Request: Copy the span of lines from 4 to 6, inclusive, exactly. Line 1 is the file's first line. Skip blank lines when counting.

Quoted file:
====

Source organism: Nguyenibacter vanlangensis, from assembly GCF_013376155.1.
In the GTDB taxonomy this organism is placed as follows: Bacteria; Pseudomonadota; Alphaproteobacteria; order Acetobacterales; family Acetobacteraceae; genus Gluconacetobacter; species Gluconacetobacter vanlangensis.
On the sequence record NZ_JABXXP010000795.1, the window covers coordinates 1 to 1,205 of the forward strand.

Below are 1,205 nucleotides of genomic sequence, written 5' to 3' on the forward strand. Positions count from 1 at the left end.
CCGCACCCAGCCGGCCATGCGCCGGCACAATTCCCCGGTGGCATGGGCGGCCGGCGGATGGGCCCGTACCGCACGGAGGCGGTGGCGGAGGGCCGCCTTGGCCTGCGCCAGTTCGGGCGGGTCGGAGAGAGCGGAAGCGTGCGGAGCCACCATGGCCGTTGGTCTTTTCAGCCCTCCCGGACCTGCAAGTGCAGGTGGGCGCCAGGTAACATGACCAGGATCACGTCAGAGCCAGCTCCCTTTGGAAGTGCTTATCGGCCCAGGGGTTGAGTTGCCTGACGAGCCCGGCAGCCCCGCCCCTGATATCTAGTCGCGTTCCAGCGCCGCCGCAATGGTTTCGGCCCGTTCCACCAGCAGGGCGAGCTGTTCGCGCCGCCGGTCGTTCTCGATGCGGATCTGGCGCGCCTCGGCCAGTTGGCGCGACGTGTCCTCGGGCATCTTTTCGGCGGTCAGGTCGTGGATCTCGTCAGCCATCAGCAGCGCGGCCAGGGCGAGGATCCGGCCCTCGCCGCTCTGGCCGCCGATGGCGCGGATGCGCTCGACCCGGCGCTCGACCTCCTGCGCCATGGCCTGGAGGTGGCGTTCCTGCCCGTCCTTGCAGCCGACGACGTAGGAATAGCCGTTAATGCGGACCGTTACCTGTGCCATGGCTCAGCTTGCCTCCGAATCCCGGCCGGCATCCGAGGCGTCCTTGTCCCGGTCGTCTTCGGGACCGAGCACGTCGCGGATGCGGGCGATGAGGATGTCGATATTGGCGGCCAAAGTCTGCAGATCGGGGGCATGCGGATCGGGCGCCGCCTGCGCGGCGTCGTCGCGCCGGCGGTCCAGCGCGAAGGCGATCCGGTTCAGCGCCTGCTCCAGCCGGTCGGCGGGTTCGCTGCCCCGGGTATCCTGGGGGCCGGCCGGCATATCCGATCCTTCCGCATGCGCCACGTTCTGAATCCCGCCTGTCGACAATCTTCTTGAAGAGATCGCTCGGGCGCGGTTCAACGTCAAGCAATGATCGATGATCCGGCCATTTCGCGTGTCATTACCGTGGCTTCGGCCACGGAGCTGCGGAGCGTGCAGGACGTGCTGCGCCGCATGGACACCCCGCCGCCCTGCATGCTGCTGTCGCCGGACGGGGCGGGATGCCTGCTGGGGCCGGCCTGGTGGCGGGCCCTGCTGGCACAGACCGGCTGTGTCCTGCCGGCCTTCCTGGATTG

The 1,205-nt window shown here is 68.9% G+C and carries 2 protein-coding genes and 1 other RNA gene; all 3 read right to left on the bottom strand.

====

Below are 1,205 nucleotides of genomic sequence, written 5' to 3' on the forward strand. Positions count from 1 at the left end.
CCGCACCCAGCCGGCCATGCGCCGGCACAATTCCCCGGTGGCATGGGCGGCCGGCGGATGGGCCCGTACCGCACGGAGGCGGTGGCGGAGGGCCGCCTTGGCCTGCGCCAGTTCGGGCGGGTCGGAGAGAGCGGAAGCGTGCGGAGCCACCATGGCCGTTGGTCTTTTCAGCCCTCCCGGACCTGCAAGTGCAGGTGGGCGCCAGGTAACATGACCAGGATCACGTCAGAGCCAGCTCCCTTTGGAAGTGCTTATCGGCCCAGGGGTTGAGTTGCCTGACGAGCCCGGCAGCCCCGCCCCTGATATCTAGTCGCGTTCCAGCGCCGCCGCAATGGTTTCGGCCCGTTCCACCAGCAGGGCGAGCTGTTCGCGCCGCCGGTCGTTCTCGATGCGGATCTGGCGCGCCTCGGCCAGTTGGCGCGACGTGTCCTCGGGCATCTTTTCGGCGGTCAGGTCGTGGATCTCGTCAGCCATCAGCAGCGCGGCCAGGGCGAGGATCCGGCCCTCGCCGCTCTGGCCGCCGATGGCGCGGATGCGCTCGACCCGGCGCTCGACCTCCTGCGCCATGGCCTGGAGGTGGCGTTCCTGCCCGTCCTTGCAGCCGACGACGTAGGAATAGCCGTTAATGCGGACCGTTACCTGTGCCATGGCTCAGCTTGCCTCCGAATCCCGGCCGGCATCCGAGGCGTCCTTGTCCCGGTCGTCTTCGGGACCGAGCACGTCGCGGATGCGGGCGATGAGGATGTCGATATTGGCGGCCAAAGTCTGCAGATCGGGGGCATGCGGATCGGGCGCCGCCTGCGCGGCGTCGTCGCGCCGGCGGTCCAGCGCGAAGGCGATCCGGTTCAGCGCCTGCTCCAGCCGGTCGGCGGGTTCGCTGCCCCGGGTATCCTGGGGGCCGGCCGGCATATCCGATCCTTCCGCATGCGCCACGTTCTGAATCCCGCCTGTCGACAATCTTCTTGAAGAGATCGCTCGGGCGCGGTTCAACGTCAAGCAATGATCGATGATCCGGCCATTTCGCGTGTCATTACCGTGGCTTCGGCCACGGAGCTGCGGAGCGTGCAGGACGTGCTGCGCCGCATGGACACCCCGCCGCCCTGCATGCTGCTGTCGCCGGACGGGGCGGGATGCCTGCTGGGGCCGGCCTGGTGGCGGGCCCTGCTGGCACAGACCGGCTGTGTCCTGCCGGCCTTCCTGGATTG

The 1,205-nt window shown here is 68.9% G+C and carries 2 protein-coding genes and 1 other RNA gene; all 3 read right to left on the bottom strand.